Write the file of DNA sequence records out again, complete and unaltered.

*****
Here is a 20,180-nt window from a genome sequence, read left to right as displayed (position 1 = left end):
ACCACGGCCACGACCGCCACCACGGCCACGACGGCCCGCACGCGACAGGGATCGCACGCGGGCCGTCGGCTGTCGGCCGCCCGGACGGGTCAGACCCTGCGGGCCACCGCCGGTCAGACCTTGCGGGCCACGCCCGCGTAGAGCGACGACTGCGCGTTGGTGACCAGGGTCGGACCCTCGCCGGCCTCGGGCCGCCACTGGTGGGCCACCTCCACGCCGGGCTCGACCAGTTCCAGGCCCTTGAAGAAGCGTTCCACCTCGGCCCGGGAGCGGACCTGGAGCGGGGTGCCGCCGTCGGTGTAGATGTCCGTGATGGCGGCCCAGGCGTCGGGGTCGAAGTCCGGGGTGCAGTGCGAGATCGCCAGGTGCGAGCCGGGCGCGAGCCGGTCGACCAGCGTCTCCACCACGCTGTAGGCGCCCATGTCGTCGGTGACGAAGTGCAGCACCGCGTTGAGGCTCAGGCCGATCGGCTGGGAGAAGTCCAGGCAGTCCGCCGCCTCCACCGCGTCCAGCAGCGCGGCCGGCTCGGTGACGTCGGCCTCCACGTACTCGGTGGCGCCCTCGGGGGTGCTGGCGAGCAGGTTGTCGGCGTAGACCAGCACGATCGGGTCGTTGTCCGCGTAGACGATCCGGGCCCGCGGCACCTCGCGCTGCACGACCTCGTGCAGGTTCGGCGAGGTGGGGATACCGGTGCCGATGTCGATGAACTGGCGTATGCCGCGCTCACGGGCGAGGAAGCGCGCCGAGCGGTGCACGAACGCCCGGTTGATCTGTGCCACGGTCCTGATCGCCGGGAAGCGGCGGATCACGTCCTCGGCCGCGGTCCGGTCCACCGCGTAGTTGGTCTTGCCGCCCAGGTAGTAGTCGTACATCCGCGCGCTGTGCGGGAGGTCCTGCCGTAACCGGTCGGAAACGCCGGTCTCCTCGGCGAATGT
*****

Here is a 20,180-nt window from a genome sequence, read left to right as displayed (position 1 = left end):
ACCACGGCCACGACCGCCACCACGGCCACGACGGCCCGCACGCGACAGGGATCGCACGCGGGCCGTCGGCTGTCGGCCGCCCGGACGGGTCAGACCCTGCGGGCCACCGCCGGTCAGACCTTGCGGGCCACGCCCGCGTAGAGCGACGACTGCGCGTTGGTGACCAGGGTCGGACCCTCGCCGGCCTCGGGCCGCCACTGGTGGGCCACCTCCACGCCGGGCTCGACCAGTTCCAGGCCCTTGAAGAAGCGTTCCACCTCGGCCCGGGAGCGGACCTGGAGCGGGGTGCCGCCGTCGGTGTAGATGTCCGTGATGGCGGCCCAGGCGTCGGGGTCGAAGTCCGGGGTGCAGTGCGAGATCGCCAGGTGCGAGCCGGGCGCGAGCCGGTCGACCAGCGTCTCCACCACGCTGTAGGCGCCCATGTCGTCGGTGACGAAGTGCAGCACCGCGTTGAGGCTCAGGCCGATCGGCTGGGAGAAGTCCAGGCAGTCCGCCGCCTCCACCGCGTCCAGCAGCGCGGCCGGCTCGGTGACGTCGGCCTCCACGTACTCGGTGGCGCCCTCGGGGGTGCTGGCGAGCAGGTTGTCGGCGTAGACCAGCACGATCGGGTCGTTGTCCGCGTAGACGATCCGGGCCCGCGGCACCTCGCGCTGCACGACCTCGTGCAGGTTCGGCGAGGTGGGGATACCGGTGCCGATGTCGATGAACTGGCGTATGCCGCGCTCACGGGCGAGGAAGCGCGCCGAGCGGTGCACGAACGCCCGGTTGATCTGTGCCACGGTCCTGATCGCCGGGAAGCGGCGGATCACGTCCTCGGCCGCGGTCCGGTCCACCGCGTAGTTGGTCTTGCCGCCCAGGTAGTAGTCGTACATCCGCGCGCTGTGCGGGAGGTCCTGCCGTAACCGGTCGGAAACGCCGGTCTCCTCGGCGAATGT